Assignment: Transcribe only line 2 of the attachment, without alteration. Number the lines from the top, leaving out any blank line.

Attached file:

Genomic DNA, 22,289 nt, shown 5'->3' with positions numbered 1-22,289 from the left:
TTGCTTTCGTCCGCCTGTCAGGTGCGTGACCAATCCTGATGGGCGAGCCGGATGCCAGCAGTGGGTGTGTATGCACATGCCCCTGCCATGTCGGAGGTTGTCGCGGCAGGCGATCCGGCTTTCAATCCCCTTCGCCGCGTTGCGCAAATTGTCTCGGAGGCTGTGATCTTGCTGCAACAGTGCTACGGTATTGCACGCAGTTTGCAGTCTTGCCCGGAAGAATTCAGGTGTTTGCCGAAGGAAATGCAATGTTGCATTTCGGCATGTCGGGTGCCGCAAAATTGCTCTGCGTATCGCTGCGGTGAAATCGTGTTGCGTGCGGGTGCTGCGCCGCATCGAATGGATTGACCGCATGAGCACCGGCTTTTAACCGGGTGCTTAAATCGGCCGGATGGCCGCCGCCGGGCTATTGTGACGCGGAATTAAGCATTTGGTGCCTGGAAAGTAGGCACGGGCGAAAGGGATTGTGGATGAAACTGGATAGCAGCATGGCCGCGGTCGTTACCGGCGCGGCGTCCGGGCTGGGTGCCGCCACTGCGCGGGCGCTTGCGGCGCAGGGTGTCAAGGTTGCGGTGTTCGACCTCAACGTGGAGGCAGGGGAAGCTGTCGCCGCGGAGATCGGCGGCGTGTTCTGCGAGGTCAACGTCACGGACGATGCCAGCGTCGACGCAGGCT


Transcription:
TTGCTTTCGTCCGCCTGTCAGGTGCGTGACCAATCCTGATGGGCGAGCCGGATGCCAGCAGTGGGTGTGTATGCACATGCCCCTGCCATGTCGGAGGTTGTCGCGGCAGGCGATCCGGCTTTCAATCCCCTTCGCCGCGTTGCGCAAATTGTCTCGGAGGCTGTGATCTTGCTGCAACAGTGCTACGGTATTGCACGCAGTTTGCAGTCTTGCCCGGAAGAATTCAGGTGTTTGCCGAAGGAAATGCAATGTTGCATTTCGGCATGTCGGGTGCCGCAAAATTGCTCTGCGTATCGCTGCGGTGAAATCGTGTTGCGTGCGGGTGCTGCGCCGCATCGAATGGATTGACCGCATGAGCACCGGCTTTTAACCGGGTGCTTAAATCGGCCGGATGGCCGCCGCCGGGCTATTGTGACGCGGAATTAAGCATTTGGTGCCTGGAAAGTAGGCACGGGCGAAAGGGATTGTGGATGAAACTGGATAGCAGCATGGCCGCGGTCGTTACCGGCGCGGCGTCCGGGCTGGGTGCCGCCACTGCGCGGGCGCTTGCGGCGCAGGGTGTCAAGGTTGCGGTGTTCGACCTCAACGTGGAGGCAGGGGAAGCTGTCGCCGCGGAGATCGGCGGCGTGTTCTGCGAGGTCAACGTCACGGACGATGCCAGCGTCGACGCAGGCT